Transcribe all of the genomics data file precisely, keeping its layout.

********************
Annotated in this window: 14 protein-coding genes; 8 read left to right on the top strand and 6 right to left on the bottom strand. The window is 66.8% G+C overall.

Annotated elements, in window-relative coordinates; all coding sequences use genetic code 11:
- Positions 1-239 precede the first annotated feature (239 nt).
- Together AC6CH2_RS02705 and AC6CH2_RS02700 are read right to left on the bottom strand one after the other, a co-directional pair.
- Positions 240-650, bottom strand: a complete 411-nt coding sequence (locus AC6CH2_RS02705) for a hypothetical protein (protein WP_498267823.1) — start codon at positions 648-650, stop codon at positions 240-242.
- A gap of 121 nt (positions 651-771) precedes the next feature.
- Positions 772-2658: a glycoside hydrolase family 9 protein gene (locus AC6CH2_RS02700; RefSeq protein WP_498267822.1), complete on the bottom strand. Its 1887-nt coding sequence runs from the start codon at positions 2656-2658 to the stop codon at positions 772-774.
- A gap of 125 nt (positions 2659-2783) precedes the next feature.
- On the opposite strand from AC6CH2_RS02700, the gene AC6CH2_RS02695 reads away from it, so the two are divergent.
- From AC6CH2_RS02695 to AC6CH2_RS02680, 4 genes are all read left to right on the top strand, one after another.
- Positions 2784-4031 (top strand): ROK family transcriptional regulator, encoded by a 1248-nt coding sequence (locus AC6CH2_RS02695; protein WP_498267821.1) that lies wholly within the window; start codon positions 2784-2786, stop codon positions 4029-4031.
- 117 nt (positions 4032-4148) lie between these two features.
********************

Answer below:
Annotated in this window: 14 protein-coding genes; 8 read left to right on the top strand and 6 right to left on the bottom strand. The window is 66.8% G+C overall.

Annotated elements, in window-relative coordinates; all coding sequences use genetic code 11:
- Positions 1-239 precede the first annotated feature (239 nt).
- Together AC6CH2_RS02705 and AC6CH2_RS02700 are read right to left on the bottom strand one after the other, a co-directional pair.
- Positions 240-650, bottom strand: a complete 411-nt coding sequence (locus AC6CH2_RS02705) for a hypothetical protein (protein WP_498267823.1) — start codon at positions 648-650, stop codon at positions 240-242.
- A gap of 121 nt (positions 651-771) precedes the next feature.
- Positions 772-2658: a glycoside hydrolase family 9 protein gene (locus AC6CH2_RS02700; RefSeq protein WP_498267822.1), complete on the bottom strand. Its 1887-nt coding sequence runs from the start codon at positions 2656-2658 to the stop codon at positions 772-774.
- A gap of 125 nt (positions 2659-2783) precedes the next feature.
- On the opposite strand from AC6CH2_RS02700, the gene AC6CH2_RS02695 reads away from it, so the two are divergent.
- From AC6CH2_RS02695 to AC6CH2_RS02680, 4 genes are all read left to right on the top strand, one after another.
- Positions 2784-4031 (top strand): ROK family transcriptional regulator, encoded by a 1248-nt coding sequence (locus AC6CH2_RS02695; protein WP_498267821.1) that lies wholly within the window; start codon positions 2784-2786, stop codon positions 4029-4031.
- 117 nt (positions 4032-4148) lie between these two features.